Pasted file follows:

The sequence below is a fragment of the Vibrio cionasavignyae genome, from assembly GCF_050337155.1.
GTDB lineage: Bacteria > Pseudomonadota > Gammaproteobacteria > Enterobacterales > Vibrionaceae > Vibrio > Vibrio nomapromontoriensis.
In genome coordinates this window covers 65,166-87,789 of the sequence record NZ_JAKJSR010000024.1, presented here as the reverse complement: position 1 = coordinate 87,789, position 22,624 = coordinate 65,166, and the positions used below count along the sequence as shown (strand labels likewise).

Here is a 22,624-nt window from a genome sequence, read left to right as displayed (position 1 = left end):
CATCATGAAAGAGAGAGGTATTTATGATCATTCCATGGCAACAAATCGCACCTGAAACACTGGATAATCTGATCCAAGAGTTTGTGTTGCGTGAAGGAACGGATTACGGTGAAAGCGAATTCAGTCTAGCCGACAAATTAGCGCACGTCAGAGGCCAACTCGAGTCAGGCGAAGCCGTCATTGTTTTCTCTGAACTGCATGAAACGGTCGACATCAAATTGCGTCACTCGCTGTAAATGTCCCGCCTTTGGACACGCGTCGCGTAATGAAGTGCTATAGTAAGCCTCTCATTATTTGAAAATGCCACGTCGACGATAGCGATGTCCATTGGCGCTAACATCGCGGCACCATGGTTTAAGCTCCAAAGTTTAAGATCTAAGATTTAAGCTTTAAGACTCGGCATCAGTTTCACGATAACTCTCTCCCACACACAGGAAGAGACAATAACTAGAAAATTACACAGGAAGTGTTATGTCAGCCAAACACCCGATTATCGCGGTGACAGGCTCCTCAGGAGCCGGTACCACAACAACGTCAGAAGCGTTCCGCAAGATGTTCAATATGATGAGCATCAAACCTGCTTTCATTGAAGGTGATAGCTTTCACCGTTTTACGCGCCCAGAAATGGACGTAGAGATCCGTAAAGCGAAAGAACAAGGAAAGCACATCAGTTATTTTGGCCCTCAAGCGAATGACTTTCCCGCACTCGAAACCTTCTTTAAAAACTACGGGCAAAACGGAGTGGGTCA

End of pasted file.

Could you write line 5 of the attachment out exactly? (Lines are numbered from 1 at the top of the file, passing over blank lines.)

CATCATGAAAGAGAGAGGTATTTATGATCATTCCATGGCAACAAATCGCACCTGAAACACTGGATAATCTGATCCAAGAGTTTGTGTTGCGTGAAGGAACGGATTACGGTGAAAGCGAATTCAGTCTAGCCGACAAATTAGCGCACGTCAGAGGCCAACTCGAGTCAGGCGAAGCCGTCATTGTTTTCTCTGAACTGCATGAAACGGTCGACATCAAATTGCGTCACTCGCTGTAAATGTCCCGCCTTTGGACACGCGTCGCGTAATGAAGTGCTATAGTAAGCCTCTCATTATTTGAAAATGCCACGTCGACGATAGCGATGTCCATTGGCGCTAACATCGCGGCACCATGGTTTAAGCTCCAAAGTTTAAGATCTAAGATTTAAGCTTTAAGACTCGGCATCAGTTTCACGATAACTCTCTCCCACACACAGGAAGAGACAATAACTAGAAAATTACACAGGAAGTGTTATGTCAGCCAAACACCCGATTATCGCGGTGACAGGCTCCTCAGGAGCCGGTACCACAACAACGTCAGAAGCGTTCCGCAAGATGTTCAATATGATGAGCATCAAACCTGCTTTCATTGAAGGTGATAGCTTTCACCGTTTTACGCGCCCAGAAATGGACGTAGAGATCCGTAAAGCGAAAGAACAAGGAAAGCACATCAGTTATTTTGGCCCTCAAGCGAATGACTTTCCCGCACTCGAAACCTTCTTTAAAAACTACGGGCAAAACGGAGTGGGTCA